{ 24 comments… read them below }

  1. Not Tom, Just Petty*

    “Maybe I could have gotten a little more had I asked, but…”
    Eh, you advocated for yourself. You got what you aimed for.
    No buts about it.

  2. Falling Diphthong*

    #2, this is a great illustration of how keeping a bad employee around can tank anyone around them.

    One negative person tends to have a bigger impact on a group than one positive person, sadly.

    1. Where’s the Orchestra?*

      So much this. I remember on the initial post wondering if there was any pattern to the complaints or if there was a bad apple in the bunch. Sounds like both were true- and at first OP was so deep in the weeds trying to fix everything they were missing the pattern.

      Props to the OP for stepping back and fixing the issues instead of just continuing to triage symptoms.

    2. Ginger Dynamo*

      Yep, and it doesn’t even have to involve an attitude/negativity issue. Coworkers who don’t do their jobs correctly model their protocol violations for newcomers, who look at the changed procedure as if it’s just how the work is done. One employee’s unproductive work habits can also disrupt their coworkers. My predecessor in my role, who trained me for several months before he left, taught me procedures in ways that violated written protocol, left behind protocols filled with errors, and often tread on my toes when I started to do independent work. Seeing him mess up regularly and get frequent stern corrections from our boss during my training has left me with quite a lot of lingering anxiety when talking to my supervisor.

  3. Harvey 6 3.5*

    #4 – I’d be interested if anyone has insight into how OP#4’s director could even think it was reasonable to hire someone as a direct report with less experience at more pay? The only way I could even imagine it is if the report had some rare valuable skill that OP lacked, but that wasn’t mentioned in the letter.

    1. Chria*

      I’d assume it was the short-term thinking that’s so common in the business world. OP was already working there so any more pay for them was an extra expense with no value (not thinking about employee satisfaction or retention). Hiring the new employee needed to be at market rate because it was acquiring something they didn’t have before.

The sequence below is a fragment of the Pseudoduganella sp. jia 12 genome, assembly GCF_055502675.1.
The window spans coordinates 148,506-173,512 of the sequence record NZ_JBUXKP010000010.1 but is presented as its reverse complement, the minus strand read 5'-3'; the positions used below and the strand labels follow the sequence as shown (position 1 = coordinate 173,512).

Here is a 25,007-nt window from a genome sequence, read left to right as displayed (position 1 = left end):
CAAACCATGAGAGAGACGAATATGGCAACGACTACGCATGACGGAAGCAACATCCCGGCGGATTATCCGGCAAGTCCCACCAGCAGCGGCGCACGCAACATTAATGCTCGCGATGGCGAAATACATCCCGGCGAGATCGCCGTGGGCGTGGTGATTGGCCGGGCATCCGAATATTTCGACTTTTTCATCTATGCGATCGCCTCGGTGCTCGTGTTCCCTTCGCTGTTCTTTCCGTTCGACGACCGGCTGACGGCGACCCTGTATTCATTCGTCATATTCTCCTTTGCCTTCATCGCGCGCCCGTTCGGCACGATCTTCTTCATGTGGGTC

It could also have been sexism, assuming OP is a woman. Discrediting OP’s qualifications or contributions, even unconsciously, could mean boss didn’t see the need to value them appropriately.

      1. LW4*

        The new employee did need to be close to market rate (though we still failed to get that for him, but he was happy with his offer); they started with an offer for slightly less than I was making, he asked for more, and they were able to get it. In the negotiations I did nothing but encourage them to give him what he was worth. He had proven himself with good performance while he was an intern/co-op, but I had proven myself with 3 years in the department and managing my small team, which included him. Just because I was underpaid didn’t mean that he should also be underpaid though!

        I’m at a big company so the money is a little less fungible around here. We have separate budgets for new hires vs. promotions, with the latter being much smaller, never enough to go around in a given cycle if you have many good performers on your team, which we did. The raise I did get came from a backfill we sacrificed, but they used it to fix many salaries a little bit, so it got spread too thin. They didn’t have an easy way of getting more budget for me.

        Yes I am female, so maybe sexism also had something to do with it, though I don’t have any actual evidence and couldn’t really do anything about it. (The department as a whole was also incredibly sexist, we never had a female senior/principal llama groomer but several male ones and no female alpaca groomers (equal to senior llama groomer in rank) ever. I was the first female lead llama groomer on my former team, which has been around for over a decade.) By that point I really wanted out anyways, so while I was trying to get more money in case my plans to leave failed, I didn’t really feel like fighting too hard and making that sort of accusation.